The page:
Recently, I was speaking to a colleague here at Gilton Valeo Lawyers discussing recent developments in global mobility and migration.  Our discussions soon turned to the recent news from Japan where it planned on paying people to leave Tokyo due to overcrowding.

We wondered whether the Australian Government would consider doing something similar and as it turns out, on 13 February 2023, the Australian Government implemented a program for subclass 482 visa holders on the Short-term skilled occupation list (STSOL) located in regional Australia to apply for permanent residency (PR), highlighting that the Australian Government may be looking to incentivise migrants to live in Australia’s country/rural areas.

Brief background

In January 2023, it was reported that the Japanese Government is offering to pay for families to move out of Tokyo in an effort to rejuvenate and promote countryside and rural living. Commencing in April, families who are located in Tokyo city will be eligible to receive 1 million yen (roughly AUD11,000) per child if they move to a lesser-populated area in Japan.  This concession is available to all families living in Tokyo city with children or dependents under the age of 18.  Although a similar program has been offered in Japan before, this new incentive is 3 times the amount of previous amounts offered for families to migrate to regional areas of Japan.

Japan is specifically targeting families with children under 18 in an effort to combat the aging rural population in Japan.

With the ability to work remotely being offered widely after the COVID-19 pandemic, this may be a great way for young families to start a new life in Japan’s countryside whilst still maintaining employment in the city, or even starting their own business in the town they decide to move into.

Australia’s current Regional Migration programs

As mentioned above, the Australian Government has recently provided the ability for subclass 482 visa holders on the STSOL who are located in regional Australia to apply for PR.  This new pathway available allows subclass 482 STSOL visa holders to apply for a subclass 186 TRT visa if they have been in Australia for at least one year between 1 February 2020 and 14 December 2021 (pandemic period), provided that they are lawfully employed at the time of application.  According to the latest surveys conducted by the Australian Government as of 30 June 2021:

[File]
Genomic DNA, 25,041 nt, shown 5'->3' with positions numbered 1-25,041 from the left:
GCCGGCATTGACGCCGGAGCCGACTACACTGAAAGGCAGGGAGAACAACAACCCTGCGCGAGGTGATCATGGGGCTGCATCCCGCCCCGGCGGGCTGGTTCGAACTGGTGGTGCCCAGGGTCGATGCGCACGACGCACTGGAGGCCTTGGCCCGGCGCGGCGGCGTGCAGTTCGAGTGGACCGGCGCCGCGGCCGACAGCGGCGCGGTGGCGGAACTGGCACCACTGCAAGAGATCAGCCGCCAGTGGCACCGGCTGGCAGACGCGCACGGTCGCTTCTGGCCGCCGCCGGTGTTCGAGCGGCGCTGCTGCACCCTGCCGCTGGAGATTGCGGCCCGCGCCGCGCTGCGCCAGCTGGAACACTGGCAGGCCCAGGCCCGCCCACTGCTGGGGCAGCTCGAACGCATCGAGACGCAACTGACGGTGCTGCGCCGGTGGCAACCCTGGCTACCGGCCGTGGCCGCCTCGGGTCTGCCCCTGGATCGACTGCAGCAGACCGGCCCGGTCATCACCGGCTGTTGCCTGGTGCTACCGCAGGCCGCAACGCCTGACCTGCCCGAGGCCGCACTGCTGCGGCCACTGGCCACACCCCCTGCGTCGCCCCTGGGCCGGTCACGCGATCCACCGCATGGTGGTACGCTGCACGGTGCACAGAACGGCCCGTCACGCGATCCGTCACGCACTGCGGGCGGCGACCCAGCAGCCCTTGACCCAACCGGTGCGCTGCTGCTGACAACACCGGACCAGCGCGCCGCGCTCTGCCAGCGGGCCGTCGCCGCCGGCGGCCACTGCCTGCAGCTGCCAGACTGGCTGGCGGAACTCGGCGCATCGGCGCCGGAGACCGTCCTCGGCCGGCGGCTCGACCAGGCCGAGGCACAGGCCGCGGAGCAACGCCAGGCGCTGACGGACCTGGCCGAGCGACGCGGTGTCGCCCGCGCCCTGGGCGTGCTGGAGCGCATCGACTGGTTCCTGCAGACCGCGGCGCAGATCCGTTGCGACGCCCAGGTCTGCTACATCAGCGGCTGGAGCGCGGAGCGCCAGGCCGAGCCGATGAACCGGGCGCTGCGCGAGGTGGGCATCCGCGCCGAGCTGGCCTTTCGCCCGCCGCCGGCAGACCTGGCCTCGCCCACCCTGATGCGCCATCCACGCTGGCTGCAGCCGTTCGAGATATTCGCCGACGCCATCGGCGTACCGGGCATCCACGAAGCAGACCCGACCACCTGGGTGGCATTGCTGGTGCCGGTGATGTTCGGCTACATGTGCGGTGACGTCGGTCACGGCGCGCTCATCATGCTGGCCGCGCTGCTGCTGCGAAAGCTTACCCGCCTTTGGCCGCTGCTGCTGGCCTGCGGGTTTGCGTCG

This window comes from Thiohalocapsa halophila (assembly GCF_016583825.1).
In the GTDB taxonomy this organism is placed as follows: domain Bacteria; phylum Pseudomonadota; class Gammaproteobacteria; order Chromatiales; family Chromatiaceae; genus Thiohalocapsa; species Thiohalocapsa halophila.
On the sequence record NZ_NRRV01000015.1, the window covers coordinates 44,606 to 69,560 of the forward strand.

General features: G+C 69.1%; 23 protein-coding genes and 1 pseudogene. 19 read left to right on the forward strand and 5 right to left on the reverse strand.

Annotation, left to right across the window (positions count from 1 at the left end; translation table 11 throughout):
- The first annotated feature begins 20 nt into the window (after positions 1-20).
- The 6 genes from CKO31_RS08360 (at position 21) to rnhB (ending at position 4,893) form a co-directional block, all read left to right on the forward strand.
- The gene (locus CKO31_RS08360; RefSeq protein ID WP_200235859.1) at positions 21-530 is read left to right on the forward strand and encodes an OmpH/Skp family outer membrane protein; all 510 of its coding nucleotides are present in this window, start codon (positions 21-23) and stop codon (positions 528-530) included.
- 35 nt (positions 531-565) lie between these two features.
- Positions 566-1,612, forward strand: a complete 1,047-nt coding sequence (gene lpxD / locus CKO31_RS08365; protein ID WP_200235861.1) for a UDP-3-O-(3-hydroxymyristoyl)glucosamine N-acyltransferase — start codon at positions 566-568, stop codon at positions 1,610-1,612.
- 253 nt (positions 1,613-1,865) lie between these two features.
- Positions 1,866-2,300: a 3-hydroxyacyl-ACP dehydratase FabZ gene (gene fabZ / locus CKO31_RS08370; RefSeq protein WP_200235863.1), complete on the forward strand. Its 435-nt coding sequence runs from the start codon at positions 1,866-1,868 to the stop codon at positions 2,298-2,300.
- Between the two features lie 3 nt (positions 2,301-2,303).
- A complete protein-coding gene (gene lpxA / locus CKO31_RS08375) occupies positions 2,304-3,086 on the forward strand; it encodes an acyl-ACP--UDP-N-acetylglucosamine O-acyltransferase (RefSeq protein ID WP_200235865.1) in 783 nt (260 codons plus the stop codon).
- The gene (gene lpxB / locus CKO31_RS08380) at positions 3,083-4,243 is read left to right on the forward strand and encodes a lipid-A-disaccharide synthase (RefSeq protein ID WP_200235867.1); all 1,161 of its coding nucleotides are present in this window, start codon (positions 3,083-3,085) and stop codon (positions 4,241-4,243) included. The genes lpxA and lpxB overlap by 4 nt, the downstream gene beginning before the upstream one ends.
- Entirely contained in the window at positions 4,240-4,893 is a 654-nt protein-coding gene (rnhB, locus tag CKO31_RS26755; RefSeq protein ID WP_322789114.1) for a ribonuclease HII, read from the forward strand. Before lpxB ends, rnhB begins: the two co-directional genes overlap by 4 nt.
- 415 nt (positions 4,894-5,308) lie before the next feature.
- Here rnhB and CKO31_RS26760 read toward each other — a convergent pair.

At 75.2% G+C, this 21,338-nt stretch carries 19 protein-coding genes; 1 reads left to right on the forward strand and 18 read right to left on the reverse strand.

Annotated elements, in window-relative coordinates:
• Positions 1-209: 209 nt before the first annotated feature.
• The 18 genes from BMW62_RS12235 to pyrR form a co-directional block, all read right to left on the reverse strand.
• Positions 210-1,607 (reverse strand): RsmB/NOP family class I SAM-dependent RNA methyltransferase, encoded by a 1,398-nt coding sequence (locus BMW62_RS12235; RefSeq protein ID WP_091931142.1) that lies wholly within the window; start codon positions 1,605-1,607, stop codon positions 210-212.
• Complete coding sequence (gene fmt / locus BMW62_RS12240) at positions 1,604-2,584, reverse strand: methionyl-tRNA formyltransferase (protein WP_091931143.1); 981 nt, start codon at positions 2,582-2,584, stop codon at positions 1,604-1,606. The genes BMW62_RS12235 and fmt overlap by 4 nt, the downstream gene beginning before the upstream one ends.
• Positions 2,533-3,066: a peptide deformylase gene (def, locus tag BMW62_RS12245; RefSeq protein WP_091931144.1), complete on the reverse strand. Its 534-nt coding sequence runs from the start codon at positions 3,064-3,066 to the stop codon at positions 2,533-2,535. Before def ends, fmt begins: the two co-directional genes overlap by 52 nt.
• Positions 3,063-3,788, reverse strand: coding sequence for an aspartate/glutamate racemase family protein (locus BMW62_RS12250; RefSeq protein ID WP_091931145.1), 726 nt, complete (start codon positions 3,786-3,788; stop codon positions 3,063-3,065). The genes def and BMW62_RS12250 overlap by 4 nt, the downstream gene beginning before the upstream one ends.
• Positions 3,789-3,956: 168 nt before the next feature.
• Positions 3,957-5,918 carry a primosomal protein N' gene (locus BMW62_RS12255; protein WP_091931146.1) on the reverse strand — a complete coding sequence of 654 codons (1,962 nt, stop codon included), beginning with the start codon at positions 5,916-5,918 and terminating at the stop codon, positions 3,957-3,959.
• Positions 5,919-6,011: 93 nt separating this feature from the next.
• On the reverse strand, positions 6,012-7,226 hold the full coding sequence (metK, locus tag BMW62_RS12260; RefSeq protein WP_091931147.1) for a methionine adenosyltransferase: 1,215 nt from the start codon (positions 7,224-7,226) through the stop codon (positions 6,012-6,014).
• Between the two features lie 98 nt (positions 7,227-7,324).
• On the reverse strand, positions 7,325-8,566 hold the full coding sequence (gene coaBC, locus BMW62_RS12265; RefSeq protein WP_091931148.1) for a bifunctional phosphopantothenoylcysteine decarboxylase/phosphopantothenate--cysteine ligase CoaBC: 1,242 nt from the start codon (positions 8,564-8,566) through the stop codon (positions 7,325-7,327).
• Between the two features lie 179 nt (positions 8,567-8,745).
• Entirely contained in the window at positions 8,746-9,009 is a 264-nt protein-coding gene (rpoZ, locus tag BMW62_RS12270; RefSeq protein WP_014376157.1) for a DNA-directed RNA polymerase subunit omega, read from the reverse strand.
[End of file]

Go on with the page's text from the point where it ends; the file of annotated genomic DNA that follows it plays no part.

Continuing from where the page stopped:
• 72% of Australians live in major cities.
  • 18% of Australians live in Inner regional areas; and
  • 0% of Australians in Outer regional areas.

With Australia having such a significant amount of its population located in major cities, it may be the case that we could see something similar to what has happened in Japan.  With the news of regional subclass 482 STSOL holders being eligible to apply for PR, it may be the first step toward the Australian Government enticing immigrants to remain in Australia to contribute to its rural communities.

As it currently stands, the Australian Government has the subclass 187 Regional Sponsored Migration Scheme visa, which allows skilled workers who are nominated by their employer in regional Australia to live and work in Australia permanently by gaining PR.  However, this Direct Entry scheme is now closed and we are only left with the Temporary Residence Transition scheme, making it more difficult for prospective migrants to gain PR in regional Australia.

Would a similar incentive work in Australia?

Yes, we believe a similar program in Australia would work.  As it currently stands, the cost of living in Australia has been rising for quite some time now and is looking to continue to do so.  If the Australian Government is looking for a way to incentivise young Australian families to move into the countryside and rural areas, providing subsidies to help move the family would be of great assistance.

My colleague, Troy Andres, postulated that tax incentives for Australians to move regionally may be the solution to decentralising our metropolitan cities.  Given the challenges to new migrants with finding work and assimilating to culture in regional areas, it may be necessary to reconsider who would most likely thrive outside of our cities.

Notwithstanding, the Australian Government could provide priority processing for visa applicants for occupations on the ROL or located in regional Australia.  This could provide an incentive for migrants to enter Australia and boost the rural economies.  Alternatively, the Australian Government could implement schemes that would give regional workers or occupations faster eligibility for PR to entice prospective migrants to come work and stay in rural areas over longer periods of time.

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